Jeannie Kay Speer, age 46, a resident of Ft. Scott, Kansas, passed away Monday, April 2, 2018, at the Mercy Hospital Emergency Room in Ft. Scott.
She was born August 5, 1971, in Ft. Scott, the daughter of Harley Anderson and Rhonda Mitchell Anderson. She married Johnny Speer, Jr on September 7, 1995, at Ft. Scott. Jeannie was a devoted wife and mother who loved her family dearly.
Survivors include her husband, Johnny, of the home and two sons, Ryan Speer and Dustin Speer, both of Ft. Scott. Also surviving is her mother, Rhonda Anderson, of Ft. Scott; a brother, James Anderson and Eva, of Ft. Scott and a sister, Tracy Anderson, of Yates Center, Kansas; her grandfather, Troy Mitchell of Pleasanton, Kansas and several nieces and nephews and great-nieces and great-nephews as well as her in-laws, John and Pam Speer, of Redfield, Kansas and Jonathan Field, of Ft. Scott.
She was preceded in death by her father, Harley Anderson; nephew, William Pulliam; great-nephew, Andrew Aerts and her mother-in-law, Judy Field.
Rev. Mark Demas will conduct funeral services at 11:30 A.M. Thursday, April 5th at the Cheney Witt Chapel.
Burial will follow in the U. S. National Cemetery.
The family will receive friends from 6:00 to 7:00 pm Wednesday at the Cheney Witt Chapel. Memorials are suggested to the Jeannie Speer Memorial Fund and may be left in the care of the Cheney Witt Chapel, 201 S. Main, Ft. Scott, KS 66701. Words of remembrance may be submitted to the online guestbook at cheneywitt.com.
The Kansas 4-H organization experienced budget cuts in the last few years, according to officials, and began a process to keep the youth organization going and growing.
Kansas 4-H implemented a “4-H Program Fee” effective October 2017. This is new since the 4-H organization has traditionally been free for participants.
“Many states have already implemented this type of fee – including Missouri and Oklahoma,” Carla Nemecek, K-State Southwind District Director and Agent said.
The organization gathered input on how to stabilize funding and grow the 4-H program, according to Wade Weber, Kansas State University’s 4-H Youth Development Department Head and State Program Leader.
“We hosted discussions as well as conducted a survey to gain feedback on program impact within K-State Research and Extension,” Weber said. “A task force of eight extension agents was formed to review all information and develop recommendations on how to move forward.”
The task force worked to provide a means to ensure a steady funding stream to grow the 4-H program, Weber said.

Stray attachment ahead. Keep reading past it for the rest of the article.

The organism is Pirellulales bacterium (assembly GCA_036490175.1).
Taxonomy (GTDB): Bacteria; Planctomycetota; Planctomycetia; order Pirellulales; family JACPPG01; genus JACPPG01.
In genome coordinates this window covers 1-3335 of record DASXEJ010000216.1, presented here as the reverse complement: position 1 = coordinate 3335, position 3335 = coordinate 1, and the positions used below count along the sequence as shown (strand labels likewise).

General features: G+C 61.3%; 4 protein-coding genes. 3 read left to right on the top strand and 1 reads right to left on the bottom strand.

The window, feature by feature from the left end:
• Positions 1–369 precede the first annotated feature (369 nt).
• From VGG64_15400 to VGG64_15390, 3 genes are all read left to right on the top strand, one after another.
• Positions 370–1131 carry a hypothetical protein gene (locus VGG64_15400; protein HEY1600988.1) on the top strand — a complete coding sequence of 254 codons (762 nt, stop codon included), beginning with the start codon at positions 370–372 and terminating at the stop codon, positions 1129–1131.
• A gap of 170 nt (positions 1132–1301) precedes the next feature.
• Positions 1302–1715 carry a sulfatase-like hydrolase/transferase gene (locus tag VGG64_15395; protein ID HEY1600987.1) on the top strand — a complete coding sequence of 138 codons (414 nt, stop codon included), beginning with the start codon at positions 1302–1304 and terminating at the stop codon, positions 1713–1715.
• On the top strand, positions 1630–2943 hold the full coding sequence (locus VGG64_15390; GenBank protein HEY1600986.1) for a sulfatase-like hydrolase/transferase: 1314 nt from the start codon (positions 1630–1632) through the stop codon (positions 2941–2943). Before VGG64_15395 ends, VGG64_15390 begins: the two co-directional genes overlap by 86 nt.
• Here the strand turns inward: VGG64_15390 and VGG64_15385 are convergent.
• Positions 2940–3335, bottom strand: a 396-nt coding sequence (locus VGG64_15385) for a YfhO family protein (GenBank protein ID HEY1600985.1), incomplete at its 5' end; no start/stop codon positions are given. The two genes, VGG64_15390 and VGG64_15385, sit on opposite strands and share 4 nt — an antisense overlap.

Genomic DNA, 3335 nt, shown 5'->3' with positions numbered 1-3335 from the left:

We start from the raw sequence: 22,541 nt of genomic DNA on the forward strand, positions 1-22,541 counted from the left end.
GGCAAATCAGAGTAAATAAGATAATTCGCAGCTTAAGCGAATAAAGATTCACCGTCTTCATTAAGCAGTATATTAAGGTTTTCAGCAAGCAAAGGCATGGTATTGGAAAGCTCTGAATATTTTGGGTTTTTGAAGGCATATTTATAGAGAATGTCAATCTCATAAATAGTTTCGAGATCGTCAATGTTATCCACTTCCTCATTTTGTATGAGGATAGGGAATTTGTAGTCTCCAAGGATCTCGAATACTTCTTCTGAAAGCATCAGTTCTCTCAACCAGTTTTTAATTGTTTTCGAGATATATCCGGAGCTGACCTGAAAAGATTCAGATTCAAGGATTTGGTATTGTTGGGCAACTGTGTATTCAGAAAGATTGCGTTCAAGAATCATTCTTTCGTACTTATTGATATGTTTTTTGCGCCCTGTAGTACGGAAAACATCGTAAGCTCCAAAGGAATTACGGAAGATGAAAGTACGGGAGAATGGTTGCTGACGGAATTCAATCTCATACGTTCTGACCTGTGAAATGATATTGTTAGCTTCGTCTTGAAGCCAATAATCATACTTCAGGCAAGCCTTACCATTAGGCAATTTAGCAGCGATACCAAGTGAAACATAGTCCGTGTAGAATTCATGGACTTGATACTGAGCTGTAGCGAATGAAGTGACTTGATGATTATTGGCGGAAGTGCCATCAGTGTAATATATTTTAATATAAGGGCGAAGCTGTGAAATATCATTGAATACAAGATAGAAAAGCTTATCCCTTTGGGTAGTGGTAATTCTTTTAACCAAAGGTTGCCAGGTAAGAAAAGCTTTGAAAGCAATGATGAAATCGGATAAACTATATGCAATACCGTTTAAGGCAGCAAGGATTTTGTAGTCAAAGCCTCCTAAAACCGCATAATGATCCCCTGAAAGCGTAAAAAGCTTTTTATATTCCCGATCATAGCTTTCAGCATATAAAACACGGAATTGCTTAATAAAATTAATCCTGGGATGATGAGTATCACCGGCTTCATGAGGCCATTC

The task force members were Candis Meerpohl from Shawnee County, Monica Thayer from the River Valley District, Michelle Beran from Midway District, Melinda Daily from the Sunflower District, Allen Baker from Wichita County, Nancy Honig from Stevens County, Jodi Besthorn from Sedgwick County
and Brian Swisher from the Wildcat District, according to links provided.
A recommendation from this task force was to implement an annual 4-H program fee of $15 per member, beginning October 2, 2017.
“Funds from the 4-H Program fee are placed in a restricted funds account available for use only by the Kansas 4-H Youth Development Department,” according to Weber.
“Funds generated will strengthen our program priorities of volunteer development, project support, and program enhancement,” Weber said.
“K-State Research and Extension had to face several budget cuts over the past couple of years, and this would seem to be an option to help fund Kansas 4-H on a State level.” Carla Nemecek, Southwind District director, and an agent said. ” The Southwind District will not receive any financial benefit, as 100 percent of the program fee is directed to the State 4-H Program.”
Southwind District encompasses Allen, Bourbon and Neosho Counties.
“Some counties were fortunate to have found donors who are offsetting the cost, but we do not know how long those donations will last,” Nemecek said.
“As a 4-H parent and Director for the Southwind District, I am sympathetic to those who are upset about the fee,” Nemecek said. “Kansas 4-H has always been free for anyone to join, so this is taking us down a path we have never been.”
A provision has been made for those for whom it would be a hardship to pay the $15 per child program fee, she said.
“There is a waiver process for those families or individuals who are not able to pay the fee,” Nemecek said.